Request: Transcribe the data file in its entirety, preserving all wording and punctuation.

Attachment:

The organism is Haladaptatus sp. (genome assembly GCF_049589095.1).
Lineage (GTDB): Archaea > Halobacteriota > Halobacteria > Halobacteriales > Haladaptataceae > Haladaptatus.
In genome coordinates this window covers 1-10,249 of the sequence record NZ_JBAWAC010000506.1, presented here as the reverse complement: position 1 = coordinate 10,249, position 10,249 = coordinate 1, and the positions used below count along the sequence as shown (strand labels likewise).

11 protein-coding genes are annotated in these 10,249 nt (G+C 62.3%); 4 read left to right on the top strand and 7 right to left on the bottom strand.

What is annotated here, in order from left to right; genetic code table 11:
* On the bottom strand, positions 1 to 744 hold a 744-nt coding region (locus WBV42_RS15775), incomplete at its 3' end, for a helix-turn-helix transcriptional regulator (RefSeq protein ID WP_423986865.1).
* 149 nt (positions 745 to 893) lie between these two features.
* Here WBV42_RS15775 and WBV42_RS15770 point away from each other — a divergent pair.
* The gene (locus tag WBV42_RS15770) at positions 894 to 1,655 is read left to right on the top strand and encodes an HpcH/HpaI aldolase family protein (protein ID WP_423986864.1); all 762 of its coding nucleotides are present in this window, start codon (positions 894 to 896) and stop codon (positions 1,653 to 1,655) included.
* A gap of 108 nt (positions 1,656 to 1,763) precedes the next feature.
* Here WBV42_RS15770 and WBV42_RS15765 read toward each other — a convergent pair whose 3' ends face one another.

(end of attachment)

The organism is Haladaptatus sp. (genome assembly GCF_049589095.1).
Lineage (GTDB): Archaea > Halobacteriota > Halobacteria > Halobacteriales > Haladaptataceae > Haladaptatus.
In genome coordinates this window covers 1-10,249 of the sequence record NZ_JBAWAC010000506.1, presented here as the reverse complement: position 1 = coordinate 10,249, position 10,249 = coordinate 1, and the positions used below count along the sequence as shown (strand labels likewise).

11 protein-coding genes are annotated in these 10,249 nt (G+C 62.3%); 4 read left to right on the top strand and 7 right to left on the bottom strand.

What is annotated here, in order from left to right; genetic code table 11:
* On the bottom strand, positions 1 to 744 hold a 744-nt coding region (locus WBV42_RS15775), incomplete at its 3' end, for a helix-turn-helix transcriptional regulator (RefSeq protein ID WP_423986865.1).
* 149 nt (positions 745 to 893) lie between these two features.
* Here WBV42_RS15775 and WBV42_RS15770 point away from each other — a divergent pair.
* The gene (locus tag WBV42_RS15770) at positions 894 to 1,655 is read left to right on the top strand and encodes an HpcH/HpaI aldolase family protein (protein ID WP_423986864.1); all 762 of its coding nucleotides are present in this window, start codon (positions 894 to 896) and stop codon (positions 1,653 to 1,655) included.
* A gap of 108 nt (positions 1,656 to 1,763) precedes the next feature.
* Here WBV42_RS15770 and WBV42_RS15765 read toward each other — a convergent pair whose 3' ends face one another.